How have you met Soso and his friends?

I hooked up with Soso through my friend Pipi Skid. Pipi told me that he knew a guy named Troy who wanted to make beats for him. The album that Troy/Soso and I are working on was supposed to be with Pipi Skid, as well. But Pipi moved and I continued to work on the project.

Will this forthcoming release with Soso be harsh, industrial and nihilist like your previous releases or will there be a significant change of style?

Soso’s beats are very slow. At first I wasn’t sure if I could rhyme over them. I took it as a challenge to refine my flow and my ability to meld my voice and words to any type of beat. It’s quite different than my past stuff but it’s still Recyclone. The album is set for release late August, early September, 2005. It’s the kind of album that you’d listen to on rainy days and cold, sleepless nights.

Will you rap while Soso produces the record or will the collaboration be a bit more complex?

Mostly he makes the beats and I write the lyrics and rhyme over his music. I still make suggestions on how the song feels if I think that it gets too silly, for example. But for the most part; Soso; beats. Recyclone; words.

You also mentioned a forthcoming collaboration with Second Front and shared stage with them. Who are they? What kind of music do they do?

Second Front are a five piece, Political Hip Hop group from Halifax. Most of the members are from Truro, NS. They asked me to drop a verse on one of their songs for their full length debut album, I’ve been working with them ever since. They’re on a song on the new Recyclone album with Soso. Andrew Gordon MacPherson who is the main producer for Second Front is actually producing my next album. He also is my DJ at live shows and he has a 7" coming out on Bully records (Sixtoo’s label) in the late fall. I am working on an album with one of the MC’s of Second Front, Erik MacIntyer/EMC on two new projects. One will be a Halifax based project featuring local political MC’s. The other is going to be a lighter project called “Moon Bark #13" where EMC and I make all the beats and rhyme about going to the grocery store and such.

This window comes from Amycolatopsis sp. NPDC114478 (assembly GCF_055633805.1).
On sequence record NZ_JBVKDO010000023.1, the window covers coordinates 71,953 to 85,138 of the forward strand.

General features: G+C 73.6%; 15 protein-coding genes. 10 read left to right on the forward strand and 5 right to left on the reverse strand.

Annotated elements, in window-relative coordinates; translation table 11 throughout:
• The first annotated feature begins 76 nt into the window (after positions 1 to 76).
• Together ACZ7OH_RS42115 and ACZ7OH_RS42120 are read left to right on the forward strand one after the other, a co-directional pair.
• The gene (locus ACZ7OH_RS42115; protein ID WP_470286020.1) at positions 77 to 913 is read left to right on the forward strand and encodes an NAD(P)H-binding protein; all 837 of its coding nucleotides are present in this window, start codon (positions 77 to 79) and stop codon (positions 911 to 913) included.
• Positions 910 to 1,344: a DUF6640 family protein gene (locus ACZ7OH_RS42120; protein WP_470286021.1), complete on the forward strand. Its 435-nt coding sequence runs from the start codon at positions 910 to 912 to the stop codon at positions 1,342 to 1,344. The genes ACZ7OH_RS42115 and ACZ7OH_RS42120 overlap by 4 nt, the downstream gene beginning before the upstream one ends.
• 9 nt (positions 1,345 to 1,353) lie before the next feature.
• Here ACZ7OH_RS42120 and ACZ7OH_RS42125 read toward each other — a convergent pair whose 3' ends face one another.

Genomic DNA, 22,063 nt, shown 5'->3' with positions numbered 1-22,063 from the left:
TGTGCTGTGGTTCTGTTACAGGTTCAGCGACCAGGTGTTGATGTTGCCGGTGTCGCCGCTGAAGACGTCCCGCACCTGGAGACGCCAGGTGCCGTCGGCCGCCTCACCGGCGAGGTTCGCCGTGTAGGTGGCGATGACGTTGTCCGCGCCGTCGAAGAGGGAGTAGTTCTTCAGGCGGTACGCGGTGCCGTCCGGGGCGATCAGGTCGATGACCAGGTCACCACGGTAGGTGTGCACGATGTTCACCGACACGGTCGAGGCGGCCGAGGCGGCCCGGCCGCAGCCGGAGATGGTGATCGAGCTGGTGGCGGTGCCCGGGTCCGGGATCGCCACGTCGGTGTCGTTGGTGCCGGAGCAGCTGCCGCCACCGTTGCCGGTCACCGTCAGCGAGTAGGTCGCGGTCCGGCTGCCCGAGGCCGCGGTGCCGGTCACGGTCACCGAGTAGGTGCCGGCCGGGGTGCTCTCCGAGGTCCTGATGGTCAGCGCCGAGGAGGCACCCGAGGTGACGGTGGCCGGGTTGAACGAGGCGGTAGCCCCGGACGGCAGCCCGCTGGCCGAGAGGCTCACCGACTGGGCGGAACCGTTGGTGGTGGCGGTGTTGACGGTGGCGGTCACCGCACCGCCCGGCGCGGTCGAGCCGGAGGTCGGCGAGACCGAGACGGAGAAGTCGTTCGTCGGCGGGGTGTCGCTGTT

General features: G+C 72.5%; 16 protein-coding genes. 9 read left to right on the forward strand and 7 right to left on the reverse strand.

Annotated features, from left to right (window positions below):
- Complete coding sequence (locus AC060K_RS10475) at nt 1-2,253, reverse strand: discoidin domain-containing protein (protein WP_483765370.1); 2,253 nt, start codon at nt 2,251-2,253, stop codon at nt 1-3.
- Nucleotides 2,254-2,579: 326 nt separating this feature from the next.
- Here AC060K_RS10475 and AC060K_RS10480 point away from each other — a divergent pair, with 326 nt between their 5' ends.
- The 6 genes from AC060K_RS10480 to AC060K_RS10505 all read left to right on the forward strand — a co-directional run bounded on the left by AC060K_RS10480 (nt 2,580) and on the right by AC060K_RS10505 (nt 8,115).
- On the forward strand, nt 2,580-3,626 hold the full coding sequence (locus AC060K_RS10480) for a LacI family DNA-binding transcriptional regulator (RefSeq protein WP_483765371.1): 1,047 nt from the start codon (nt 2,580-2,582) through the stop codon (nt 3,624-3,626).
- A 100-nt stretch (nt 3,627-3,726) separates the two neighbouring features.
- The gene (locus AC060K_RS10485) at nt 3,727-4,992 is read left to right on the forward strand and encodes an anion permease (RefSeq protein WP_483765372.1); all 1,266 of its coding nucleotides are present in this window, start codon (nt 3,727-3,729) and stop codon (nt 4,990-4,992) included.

What’s your retrospective feeling about the hype about the Halifax hip hop scene that happened a few years ago? Has it changed anything for you?

When Sixtoo and Stinkin’ Rich/Buck 65 were living in Halifax, Hip Hop here was fresh and interesting. People loved the odd-ball approach to Hip Hop. People weren’t afraid to be different and try different things. That goes for the MC’s and fans alike. Now MC’s are more into party raps and getting drunk. There seems to be too many narrow minded people making music theses days. So, I moved to Dartmouth, which is across the harbor from Halifax and do my own thing without worry.

Is the Halifax scene still alive, creative and innovative?

Creative, yes. Innovative, no.

Can you tell us more about the very harsh song you made about Halifax on your Numbers album? What was your intention with it?

I was just sick and tired of the people in Halifax that just seamed to feed off of one another instead doing their own thing. I worked the graveyard shift at a convenience store and saw the underbelly of Halifax and it just made me sick. I had to get out or go insane, so I did. I moved to the country for a year and wrote Numbers while working the back shift at a grocery store.

Some of your fellows such as Buck 65, Sixtoo and Josh Martinez have become rather famous while some others such as you or Knowself have stayed in the Underground. Any regret about that?

Not at all. I will always make music, no matter if I’m the only person hearing it or if the world has access to it.

Sixtoo did the production on Dead World. Are you still in touch with him since he live in Quebec?

Yes. We may only talk on the phone about twice a year but we’re still tight. We both live such busy lives it’s hard to keep in touch especially with the physical distance between us. We use to talk about collaborating on another project. This time we’d both be rhyming and making the music. Who knows. He just asked my band Instruments to open up for him on a future tour. Everything is just in the talking stages, who knows what the future will hold?

So, you are still located in Nova Scotia?

Yes. Dartmouth, Nova Scotia, Canada to be exact.

I’m the assistant manager at a photography store in Dartmouth. I also work for a gallery in Halifax as their photographer and web master and I curate another gallery in Halifax.

Any plan of venue to France and Europe for Recyclone?

I’ve been asked by Sole to re-release Numbers on his record label, 6months, so, if that goes through, a tour of Europe would be in order.

Any final statement or message to France?

Always make music and art for yourself no matter what the cost. Stay strong and remember that we can battle this sickness called life together.

Thank you for your time.

Peace and love.